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Abstract Detail

Conservation Biology

Polcz , Catherine  [1], Waterway, Marcia [2].

Comparisons of genetic and species diversity across a fragmented forest landscape.

The fragmentation of natural habitats is a defining issue of rural and urban development in southern Quebec. As natural forest habitat is reduced and subdivided into smaller, more isolated patches, environmental conditions are altered, plant population sizes become smaller, and species dispersal may be reduced. This can lead to reduced species and genetic diversity. Many studies have considered how fragmentation individually affects species diversity and genetic diversity, but few look at both measures simultaneously. With the overall goal of relating landscape structure, genetic diversity, and species diversity, we addressed the following specific questions. Do isolated communities diverge from one another in genetic identity and species assemblage? What is the relationship between genetic diversity and species diversity in this system? We assessed overall species richness in 20 forest patches ranging from one to 2000 hectares. Within each forest, we also measured species diversity of the plant community associated with Carex leptonervia by centering seven 4m² quadrats on focal C. leptonervia plants. Thirty individuals of C. leptonervia, including seven from the focal quadrats, were sampled at each site to assess genetic diversity. We characterized genetic diversity using eight microsatellite markers developed for C. leptonervia. In concordance with other studies, species richness at the forest patch level shows a strong correlation with patch area, but not with connectivity. However, species richness and diversity at the focal community level was not correlated with patch area, connectivity, patch species diversity, or soil characteristics (pH, soil texture). Genetic variation was related to forest patch size and site species diversity suggesting that fragmentation disrupts normal dispersal patterns. The genetic markers are more sensitive than species diversity metrics for revealing patterns of meta-population connectivity. The marriage of population genetics and community ecology can provide a better understanding of how landscapes and ecological processes have differing impacts on populations and their associated communities.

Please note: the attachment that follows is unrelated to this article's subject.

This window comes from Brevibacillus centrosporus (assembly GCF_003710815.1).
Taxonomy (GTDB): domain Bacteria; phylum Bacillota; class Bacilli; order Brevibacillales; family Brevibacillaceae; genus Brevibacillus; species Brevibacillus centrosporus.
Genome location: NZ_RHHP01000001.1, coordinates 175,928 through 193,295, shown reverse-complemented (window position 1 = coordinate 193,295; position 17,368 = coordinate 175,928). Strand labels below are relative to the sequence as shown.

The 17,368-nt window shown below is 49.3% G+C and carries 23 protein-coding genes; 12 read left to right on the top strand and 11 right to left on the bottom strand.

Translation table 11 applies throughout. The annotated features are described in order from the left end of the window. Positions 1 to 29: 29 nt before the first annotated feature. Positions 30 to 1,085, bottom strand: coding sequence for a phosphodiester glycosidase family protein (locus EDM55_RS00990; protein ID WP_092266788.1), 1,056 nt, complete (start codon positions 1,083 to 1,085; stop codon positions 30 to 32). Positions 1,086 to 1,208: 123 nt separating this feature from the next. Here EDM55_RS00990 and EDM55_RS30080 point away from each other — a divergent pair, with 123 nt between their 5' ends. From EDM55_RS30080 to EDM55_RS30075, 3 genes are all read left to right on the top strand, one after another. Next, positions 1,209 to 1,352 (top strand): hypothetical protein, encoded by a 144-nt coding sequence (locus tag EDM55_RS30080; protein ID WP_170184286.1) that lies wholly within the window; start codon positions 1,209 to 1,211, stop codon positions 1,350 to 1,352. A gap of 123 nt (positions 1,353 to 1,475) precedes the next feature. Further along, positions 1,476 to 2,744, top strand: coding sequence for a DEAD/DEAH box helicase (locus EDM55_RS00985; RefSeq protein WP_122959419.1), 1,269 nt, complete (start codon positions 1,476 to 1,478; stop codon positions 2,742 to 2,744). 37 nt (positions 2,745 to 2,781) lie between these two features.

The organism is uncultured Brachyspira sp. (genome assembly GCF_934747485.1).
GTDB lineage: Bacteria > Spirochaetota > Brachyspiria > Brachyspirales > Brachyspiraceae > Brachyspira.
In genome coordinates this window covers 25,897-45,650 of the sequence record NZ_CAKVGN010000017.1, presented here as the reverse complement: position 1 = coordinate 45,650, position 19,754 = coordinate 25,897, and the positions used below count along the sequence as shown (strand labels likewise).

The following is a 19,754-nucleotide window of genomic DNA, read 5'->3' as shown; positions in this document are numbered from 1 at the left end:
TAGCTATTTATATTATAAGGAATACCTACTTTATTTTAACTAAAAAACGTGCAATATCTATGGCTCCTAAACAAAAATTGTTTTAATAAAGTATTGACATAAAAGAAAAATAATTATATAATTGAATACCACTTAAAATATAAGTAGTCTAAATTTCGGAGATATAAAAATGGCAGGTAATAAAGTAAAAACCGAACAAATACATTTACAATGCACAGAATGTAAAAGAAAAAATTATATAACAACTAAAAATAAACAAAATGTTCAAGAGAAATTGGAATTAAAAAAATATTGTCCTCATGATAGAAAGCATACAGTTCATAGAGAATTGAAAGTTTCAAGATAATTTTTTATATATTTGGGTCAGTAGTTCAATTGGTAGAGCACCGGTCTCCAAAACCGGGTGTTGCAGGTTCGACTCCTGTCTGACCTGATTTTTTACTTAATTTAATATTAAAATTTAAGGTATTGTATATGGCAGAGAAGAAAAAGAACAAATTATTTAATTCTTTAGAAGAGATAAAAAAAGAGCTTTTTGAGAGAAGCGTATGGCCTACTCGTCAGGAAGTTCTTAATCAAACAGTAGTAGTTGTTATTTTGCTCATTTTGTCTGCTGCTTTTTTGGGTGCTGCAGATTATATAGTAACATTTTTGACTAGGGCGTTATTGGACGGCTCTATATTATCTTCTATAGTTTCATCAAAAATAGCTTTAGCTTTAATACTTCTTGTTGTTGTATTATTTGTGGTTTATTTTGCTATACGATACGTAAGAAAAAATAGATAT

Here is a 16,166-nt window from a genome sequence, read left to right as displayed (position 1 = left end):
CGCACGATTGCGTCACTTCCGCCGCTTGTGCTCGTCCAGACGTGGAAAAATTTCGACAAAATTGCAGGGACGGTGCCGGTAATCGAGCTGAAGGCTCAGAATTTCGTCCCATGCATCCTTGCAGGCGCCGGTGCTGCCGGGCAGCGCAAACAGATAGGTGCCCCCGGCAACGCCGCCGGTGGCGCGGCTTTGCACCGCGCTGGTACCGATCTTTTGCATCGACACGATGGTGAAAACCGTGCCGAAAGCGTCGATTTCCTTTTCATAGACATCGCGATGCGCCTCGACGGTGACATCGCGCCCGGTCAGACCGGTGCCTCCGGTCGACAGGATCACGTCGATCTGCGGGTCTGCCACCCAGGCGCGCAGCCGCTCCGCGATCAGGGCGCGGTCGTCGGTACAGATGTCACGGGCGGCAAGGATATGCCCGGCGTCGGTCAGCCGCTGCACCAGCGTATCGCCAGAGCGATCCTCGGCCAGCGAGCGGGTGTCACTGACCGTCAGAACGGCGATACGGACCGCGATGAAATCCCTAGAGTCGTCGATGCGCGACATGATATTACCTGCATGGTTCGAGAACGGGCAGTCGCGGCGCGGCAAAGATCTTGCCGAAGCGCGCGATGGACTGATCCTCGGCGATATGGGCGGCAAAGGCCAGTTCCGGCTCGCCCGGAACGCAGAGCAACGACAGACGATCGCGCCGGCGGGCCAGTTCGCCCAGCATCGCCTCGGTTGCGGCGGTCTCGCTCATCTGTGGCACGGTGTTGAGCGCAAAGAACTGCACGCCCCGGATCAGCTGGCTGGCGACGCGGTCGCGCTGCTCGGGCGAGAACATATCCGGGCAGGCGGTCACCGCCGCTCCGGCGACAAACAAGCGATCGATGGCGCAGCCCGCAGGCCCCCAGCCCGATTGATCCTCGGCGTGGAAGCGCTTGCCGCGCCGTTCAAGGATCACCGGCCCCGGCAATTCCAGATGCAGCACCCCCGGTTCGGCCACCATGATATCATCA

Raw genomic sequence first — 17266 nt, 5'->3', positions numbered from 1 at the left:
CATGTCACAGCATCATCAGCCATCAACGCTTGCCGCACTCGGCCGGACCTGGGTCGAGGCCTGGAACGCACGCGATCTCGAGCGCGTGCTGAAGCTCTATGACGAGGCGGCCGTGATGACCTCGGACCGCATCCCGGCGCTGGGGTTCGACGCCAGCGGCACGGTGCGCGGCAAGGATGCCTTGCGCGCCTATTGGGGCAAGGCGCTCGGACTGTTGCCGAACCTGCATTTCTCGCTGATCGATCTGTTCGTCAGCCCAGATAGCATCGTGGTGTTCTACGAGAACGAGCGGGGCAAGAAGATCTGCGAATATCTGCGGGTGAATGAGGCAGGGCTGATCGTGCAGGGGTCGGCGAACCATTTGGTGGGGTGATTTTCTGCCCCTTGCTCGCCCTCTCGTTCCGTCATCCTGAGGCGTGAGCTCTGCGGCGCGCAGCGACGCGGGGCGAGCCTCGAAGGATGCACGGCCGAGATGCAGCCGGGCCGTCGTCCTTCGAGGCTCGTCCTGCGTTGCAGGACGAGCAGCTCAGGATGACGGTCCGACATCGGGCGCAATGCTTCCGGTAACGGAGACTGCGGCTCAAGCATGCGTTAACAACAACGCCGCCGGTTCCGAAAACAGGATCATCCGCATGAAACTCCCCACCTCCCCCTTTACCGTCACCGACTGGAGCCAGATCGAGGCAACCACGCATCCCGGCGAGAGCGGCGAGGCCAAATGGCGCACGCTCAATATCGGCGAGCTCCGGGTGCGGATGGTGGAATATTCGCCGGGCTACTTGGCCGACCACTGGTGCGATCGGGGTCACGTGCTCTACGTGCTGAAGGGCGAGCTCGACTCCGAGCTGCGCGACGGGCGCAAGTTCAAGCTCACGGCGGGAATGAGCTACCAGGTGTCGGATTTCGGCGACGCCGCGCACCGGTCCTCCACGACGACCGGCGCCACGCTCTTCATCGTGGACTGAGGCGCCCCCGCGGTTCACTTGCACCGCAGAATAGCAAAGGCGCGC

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1 - McGill University, Plant Science, 21,111 Lakeshore Road, Ste-Anne-de-Bellevue, Quebec, H9X 3V9, Canada

forest fragmentation
genetic diversity
Carex leptonervia
species richness

Presentation Type: Oral Paper:Papers for Topics
Session: 27
Location: Firs North/Boise Centre
Date: Tuesday, July 29th, 2014
Time: 3:00 PM
Number: 27007
Abstract ID:481
Candidate for Awards:None

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